Raise your hand if you’re bored of hearing the term body confidence? And keep them raised if you’re also kind of bored of seeing bloggers and journalists write about it? Yep – my hand is still in the air too. But I’m going to roll with it and pray that this is the last time I ever feel the need to address this issue…
I rarely post bikini photos, I find I put too much pressure on myself to look perfect and my total bitch of a self-critic just slates whatever the result is because it’s never how I would LOVE to look. Even if I look good there’s usually something I’d still like to change. But I had a rare moment of feeling like I looked banging a few weeks back and popped an Insta Story up in a couple of new bikinis. I was feeling myself! My body looked good, I felt happy and for once I didn’t look in the mirror and think “ugh vile” or “I look okay but I’d look better if I had ab lines/ lost an inch here…” – because let’s face it, it’s sad but true: who doesn’t occasionally have these crappy niggling thoughts when we look in the mirror? But I received a few messages which left me in a totally weird head space over it.
They went a little like this:
“I hate my body. We have the same shape and seeing that you’re able to be so accepting of yours makes me feel as though maybe I can accept mine too” – hmmm, I was not aware I was a dodecahedron trying to fit into a world of hexagonal and square holes y’know…
“we literally have the same body and I see that you’re so confident but I just can’t love myself this way. I wish I had your confidence” – wait what?! what’s unloveable about the way our bodies look?!
“You look amazing! How are you so confident with your body? My friend said we’ve got the same body but I just don’t get how you can be so happy with it. It’s not fair! “ – I mean, I was a lot happier about it before you sent me this message hun. Now THAT’S not fair.
“thick thighs thick thighs!!! It’s so refreshing to see a girl with a bit of chunk her!!” – erm….
I get it. These were all intended as compliments – or at least, disguised with the intent (perhaps I’m naive in thinking that these people genuinely wanted to compliment rather than neg me? But I really think they meant no harm) It is nice to know that I have helped others feel better about themselves in a world where many of us go online and leave feeling worse off. But when I had those messages, all I felt was wrong. As per usual with the internet, it was the negative things that stuck to me more than the positive.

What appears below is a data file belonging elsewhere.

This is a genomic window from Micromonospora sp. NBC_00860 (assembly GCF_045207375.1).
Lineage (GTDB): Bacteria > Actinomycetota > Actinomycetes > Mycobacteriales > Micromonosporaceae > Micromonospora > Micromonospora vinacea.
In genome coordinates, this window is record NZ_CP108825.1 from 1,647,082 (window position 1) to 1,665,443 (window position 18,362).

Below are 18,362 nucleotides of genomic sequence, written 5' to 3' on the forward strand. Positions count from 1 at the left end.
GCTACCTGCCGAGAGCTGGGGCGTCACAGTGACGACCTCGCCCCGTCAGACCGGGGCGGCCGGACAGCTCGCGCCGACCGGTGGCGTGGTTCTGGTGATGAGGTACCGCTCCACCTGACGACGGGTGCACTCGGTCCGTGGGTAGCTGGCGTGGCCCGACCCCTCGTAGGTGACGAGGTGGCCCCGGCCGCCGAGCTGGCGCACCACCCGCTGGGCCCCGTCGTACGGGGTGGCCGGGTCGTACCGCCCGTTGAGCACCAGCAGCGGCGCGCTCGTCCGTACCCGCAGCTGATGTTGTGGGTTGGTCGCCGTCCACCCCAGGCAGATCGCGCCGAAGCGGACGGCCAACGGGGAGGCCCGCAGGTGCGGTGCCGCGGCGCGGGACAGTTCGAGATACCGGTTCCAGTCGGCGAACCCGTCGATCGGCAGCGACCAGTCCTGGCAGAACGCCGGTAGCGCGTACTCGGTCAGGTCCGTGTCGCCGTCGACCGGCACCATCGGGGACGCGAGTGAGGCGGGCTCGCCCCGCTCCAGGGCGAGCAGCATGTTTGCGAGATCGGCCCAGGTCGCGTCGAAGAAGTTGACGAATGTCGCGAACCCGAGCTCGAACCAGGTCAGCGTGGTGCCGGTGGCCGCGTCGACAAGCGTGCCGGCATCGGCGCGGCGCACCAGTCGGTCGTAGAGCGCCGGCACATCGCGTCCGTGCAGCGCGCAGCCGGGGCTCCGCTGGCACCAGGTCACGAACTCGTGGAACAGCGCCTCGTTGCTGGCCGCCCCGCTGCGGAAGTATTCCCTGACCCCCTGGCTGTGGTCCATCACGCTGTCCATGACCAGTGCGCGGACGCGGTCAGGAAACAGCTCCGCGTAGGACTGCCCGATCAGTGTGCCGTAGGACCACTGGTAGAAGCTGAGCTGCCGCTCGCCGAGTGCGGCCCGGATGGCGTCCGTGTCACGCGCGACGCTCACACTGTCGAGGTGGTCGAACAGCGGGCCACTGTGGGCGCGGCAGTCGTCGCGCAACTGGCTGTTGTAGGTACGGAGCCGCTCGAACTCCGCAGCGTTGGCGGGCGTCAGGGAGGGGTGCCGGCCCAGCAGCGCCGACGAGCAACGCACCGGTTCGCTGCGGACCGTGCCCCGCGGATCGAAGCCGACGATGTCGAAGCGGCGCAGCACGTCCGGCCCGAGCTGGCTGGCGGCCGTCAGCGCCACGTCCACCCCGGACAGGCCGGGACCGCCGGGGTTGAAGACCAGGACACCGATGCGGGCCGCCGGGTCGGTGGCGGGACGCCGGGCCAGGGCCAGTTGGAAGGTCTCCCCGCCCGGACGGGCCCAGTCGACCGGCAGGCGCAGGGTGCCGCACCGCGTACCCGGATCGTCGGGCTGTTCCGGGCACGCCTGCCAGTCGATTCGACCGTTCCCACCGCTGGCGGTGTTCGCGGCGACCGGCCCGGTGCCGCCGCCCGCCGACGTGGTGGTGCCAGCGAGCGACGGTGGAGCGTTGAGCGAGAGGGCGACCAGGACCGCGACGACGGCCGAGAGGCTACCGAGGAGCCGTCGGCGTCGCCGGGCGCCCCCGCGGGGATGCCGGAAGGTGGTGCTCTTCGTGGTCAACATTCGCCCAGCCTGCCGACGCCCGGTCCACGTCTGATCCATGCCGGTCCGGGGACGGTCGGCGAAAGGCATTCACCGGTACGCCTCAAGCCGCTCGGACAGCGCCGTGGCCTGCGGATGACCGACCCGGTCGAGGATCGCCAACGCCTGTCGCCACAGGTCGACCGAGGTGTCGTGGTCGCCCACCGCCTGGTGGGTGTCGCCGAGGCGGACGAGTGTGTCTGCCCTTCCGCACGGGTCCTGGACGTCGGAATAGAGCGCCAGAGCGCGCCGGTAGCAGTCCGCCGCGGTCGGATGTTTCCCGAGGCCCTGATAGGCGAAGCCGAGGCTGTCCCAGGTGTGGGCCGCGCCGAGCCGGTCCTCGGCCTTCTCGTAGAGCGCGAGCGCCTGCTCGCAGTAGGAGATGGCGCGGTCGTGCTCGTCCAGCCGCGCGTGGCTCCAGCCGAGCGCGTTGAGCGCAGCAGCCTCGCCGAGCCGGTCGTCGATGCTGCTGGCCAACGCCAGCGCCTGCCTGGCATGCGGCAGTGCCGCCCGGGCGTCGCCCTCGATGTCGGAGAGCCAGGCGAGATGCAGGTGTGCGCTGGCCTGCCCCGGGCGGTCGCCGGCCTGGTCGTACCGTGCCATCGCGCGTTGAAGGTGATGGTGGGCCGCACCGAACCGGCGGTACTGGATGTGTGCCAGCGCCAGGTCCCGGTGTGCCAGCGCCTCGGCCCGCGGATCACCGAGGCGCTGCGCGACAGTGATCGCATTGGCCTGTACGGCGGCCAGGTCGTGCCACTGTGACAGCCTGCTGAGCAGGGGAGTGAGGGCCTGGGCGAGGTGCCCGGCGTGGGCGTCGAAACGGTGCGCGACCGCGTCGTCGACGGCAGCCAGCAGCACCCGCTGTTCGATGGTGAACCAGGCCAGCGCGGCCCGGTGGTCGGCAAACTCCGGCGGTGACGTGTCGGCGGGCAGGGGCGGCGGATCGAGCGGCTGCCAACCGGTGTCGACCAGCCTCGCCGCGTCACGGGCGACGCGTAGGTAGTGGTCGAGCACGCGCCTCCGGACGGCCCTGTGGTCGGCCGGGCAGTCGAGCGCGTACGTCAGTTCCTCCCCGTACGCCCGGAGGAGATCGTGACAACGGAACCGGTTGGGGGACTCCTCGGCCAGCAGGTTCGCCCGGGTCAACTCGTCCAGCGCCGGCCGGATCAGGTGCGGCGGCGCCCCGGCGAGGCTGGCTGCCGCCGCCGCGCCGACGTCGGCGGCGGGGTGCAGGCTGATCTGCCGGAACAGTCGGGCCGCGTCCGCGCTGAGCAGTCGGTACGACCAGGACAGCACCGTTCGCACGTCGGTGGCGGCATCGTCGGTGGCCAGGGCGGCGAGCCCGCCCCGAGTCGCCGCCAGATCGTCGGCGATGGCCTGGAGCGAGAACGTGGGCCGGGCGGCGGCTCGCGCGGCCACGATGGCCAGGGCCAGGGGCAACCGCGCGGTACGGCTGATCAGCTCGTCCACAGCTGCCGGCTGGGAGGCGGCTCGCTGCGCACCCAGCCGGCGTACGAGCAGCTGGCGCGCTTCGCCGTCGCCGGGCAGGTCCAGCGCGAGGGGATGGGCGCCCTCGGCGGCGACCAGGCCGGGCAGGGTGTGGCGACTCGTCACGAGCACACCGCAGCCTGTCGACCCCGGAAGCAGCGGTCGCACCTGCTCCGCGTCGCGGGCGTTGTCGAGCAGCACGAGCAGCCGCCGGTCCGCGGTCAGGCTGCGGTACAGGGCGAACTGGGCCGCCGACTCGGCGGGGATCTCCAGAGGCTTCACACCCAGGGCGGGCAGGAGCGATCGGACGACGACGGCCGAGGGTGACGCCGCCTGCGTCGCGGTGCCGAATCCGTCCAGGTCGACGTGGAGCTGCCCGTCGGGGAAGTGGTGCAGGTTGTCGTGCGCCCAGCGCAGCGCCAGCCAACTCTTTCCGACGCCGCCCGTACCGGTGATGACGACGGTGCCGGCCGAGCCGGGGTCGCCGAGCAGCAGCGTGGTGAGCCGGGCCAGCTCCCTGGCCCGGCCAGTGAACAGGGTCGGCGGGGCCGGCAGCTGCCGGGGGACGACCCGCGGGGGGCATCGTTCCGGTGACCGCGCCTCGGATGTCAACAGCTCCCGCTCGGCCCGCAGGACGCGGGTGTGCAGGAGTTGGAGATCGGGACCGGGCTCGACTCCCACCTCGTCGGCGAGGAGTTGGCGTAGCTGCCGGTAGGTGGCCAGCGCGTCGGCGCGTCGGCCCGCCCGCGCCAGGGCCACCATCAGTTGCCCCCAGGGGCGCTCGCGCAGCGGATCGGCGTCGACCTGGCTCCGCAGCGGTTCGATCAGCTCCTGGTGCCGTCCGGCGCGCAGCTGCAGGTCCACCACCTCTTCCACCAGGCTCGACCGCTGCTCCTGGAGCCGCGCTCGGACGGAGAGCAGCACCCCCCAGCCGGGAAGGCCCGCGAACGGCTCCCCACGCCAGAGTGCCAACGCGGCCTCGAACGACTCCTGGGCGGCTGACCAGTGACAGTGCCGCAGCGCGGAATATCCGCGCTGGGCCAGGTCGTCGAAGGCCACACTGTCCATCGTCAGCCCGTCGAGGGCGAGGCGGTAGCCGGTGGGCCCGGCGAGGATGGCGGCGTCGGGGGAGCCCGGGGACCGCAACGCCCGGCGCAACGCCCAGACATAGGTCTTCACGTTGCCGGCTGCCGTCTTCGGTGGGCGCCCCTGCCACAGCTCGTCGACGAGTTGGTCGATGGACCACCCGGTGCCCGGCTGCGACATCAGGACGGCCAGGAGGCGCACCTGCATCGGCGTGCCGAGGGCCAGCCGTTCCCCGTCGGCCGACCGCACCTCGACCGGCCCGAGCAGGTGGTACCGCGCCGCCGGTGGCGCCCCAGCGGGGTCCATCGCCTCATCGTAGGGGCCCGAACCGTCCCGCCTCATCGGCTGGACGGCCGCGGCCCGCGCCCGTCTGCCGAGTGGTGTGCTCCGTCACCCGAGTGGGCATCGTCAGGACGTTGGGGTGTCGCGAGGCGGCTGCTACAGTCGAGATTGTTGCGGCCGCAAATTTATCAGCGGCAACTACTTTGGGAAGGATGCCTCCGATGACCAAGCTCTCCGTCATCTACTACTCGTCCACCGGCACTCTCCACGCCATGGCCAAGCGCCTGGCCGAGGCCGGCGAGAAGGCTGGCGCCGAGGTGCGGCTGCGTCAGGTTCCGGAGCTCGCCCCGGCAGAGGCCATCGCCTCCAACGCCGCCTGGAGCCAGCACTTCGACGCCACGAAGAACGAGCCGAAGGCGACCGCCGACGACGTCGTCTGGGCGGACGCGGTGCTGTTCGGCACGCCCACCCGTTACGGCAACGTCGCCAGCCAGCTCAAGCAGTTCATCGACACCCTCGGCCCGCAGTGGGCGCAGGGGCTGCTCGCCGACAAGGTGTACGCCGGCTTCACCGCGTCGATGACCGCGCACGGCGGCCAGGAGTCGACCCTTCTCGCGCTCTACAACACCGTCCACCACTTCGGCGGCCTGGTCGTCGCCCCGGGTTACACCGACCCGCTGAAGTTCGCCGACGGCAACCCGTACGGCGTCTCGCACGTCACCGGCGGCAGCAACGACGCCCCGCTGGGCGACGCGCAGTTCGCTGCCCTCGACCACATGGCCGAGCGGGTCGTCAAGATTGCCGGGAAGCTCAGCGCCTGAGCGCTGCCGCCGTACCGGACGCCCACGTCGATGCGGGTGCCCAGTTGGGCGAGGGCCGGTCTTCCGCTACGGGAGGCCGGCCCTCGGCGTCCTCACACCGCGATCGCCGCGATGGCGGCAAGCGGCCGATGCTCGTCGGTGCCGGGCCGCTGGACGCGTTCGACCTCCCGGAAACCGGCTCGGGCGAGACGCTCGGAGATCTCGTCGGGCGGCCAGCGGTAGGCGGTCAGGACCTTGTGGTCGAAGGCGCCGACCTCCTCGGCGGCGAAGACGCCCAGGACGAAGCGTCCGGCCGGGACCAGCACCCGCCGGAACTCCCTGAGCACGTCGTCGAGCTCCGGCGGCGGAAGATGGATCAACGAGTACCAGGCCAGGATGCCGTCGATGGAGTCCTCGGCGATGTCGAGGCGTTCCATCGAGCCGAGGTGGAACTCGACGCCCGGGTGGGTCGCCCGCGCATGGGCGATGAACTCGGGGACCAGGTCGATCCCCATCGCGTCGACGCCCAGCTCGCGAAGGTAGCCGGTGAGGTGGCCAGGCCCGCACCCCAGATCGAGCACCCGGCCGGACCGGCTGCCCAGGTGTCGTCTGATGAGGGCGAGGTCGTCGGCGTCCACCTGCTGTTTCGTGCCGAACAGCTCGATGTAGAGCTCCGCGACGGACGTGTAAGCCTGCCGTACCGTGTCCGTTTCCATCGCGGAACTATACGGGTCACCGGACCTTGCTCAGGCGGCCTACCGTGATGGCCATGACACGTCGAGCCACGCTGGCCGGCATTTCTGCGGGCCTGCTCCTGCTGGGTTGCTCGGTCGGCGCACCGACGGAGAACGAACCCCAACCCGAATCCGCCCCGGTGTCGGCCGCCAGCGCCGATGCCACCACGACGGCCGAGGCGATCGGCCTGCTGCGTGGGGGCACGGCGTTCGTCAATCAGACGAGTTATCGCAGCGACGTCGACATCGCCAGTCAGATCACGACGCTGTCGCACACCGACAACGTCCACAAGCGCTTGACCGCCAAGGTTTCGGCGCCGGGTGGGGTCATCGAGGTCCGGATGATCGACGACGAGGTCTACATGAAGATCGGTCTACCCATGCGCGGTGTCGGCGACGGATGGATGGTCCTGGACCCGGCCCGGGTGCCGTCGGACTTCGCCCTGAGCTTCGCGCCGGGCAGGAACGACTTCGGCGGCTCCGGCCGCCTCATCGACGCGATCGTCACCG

Phrases like “hate my body” in a sentence comparing it to mine instantly triggered me to think, should I hate my body? Ugh, yeah, come to think of it, I do hate my body… Since then, I’ve had other people message me saying they greatly admire the fact I am so body confident – like it’s a weird thing to see somebody like me be body confident – and hearing things such as me accepting my body made me feel like that’s unusual. Why is it weird and unusual for me to accept my body? To only ACCEPT my body? What is wrong with my body? Is it unacceptable to others?
Helen Anderson did a YouTube video on this recently, as well as a blog post, discussing people making judgements on her body. I think she dealt with it and put it into words far better than I could. And the truth is, I do get offended when people say they admire me for my confidence and being “happy in your own skin” – I understand they’re trying to be nice, but it’s almost saying that there’s something not quite right with my body, and that my ability to be happy with it is weird and misplaced. In saying it, it’s as though they’re questioning how I could be happy with my body. And it does offend me, because then it makes me question what’s wrong with me that makes it so hard to love and accept? Then I start to see my flaws – the things that people like to remind me aren’t “normal” (by Instagram standards…) – and start to fixate on them, and think of ways I can change them.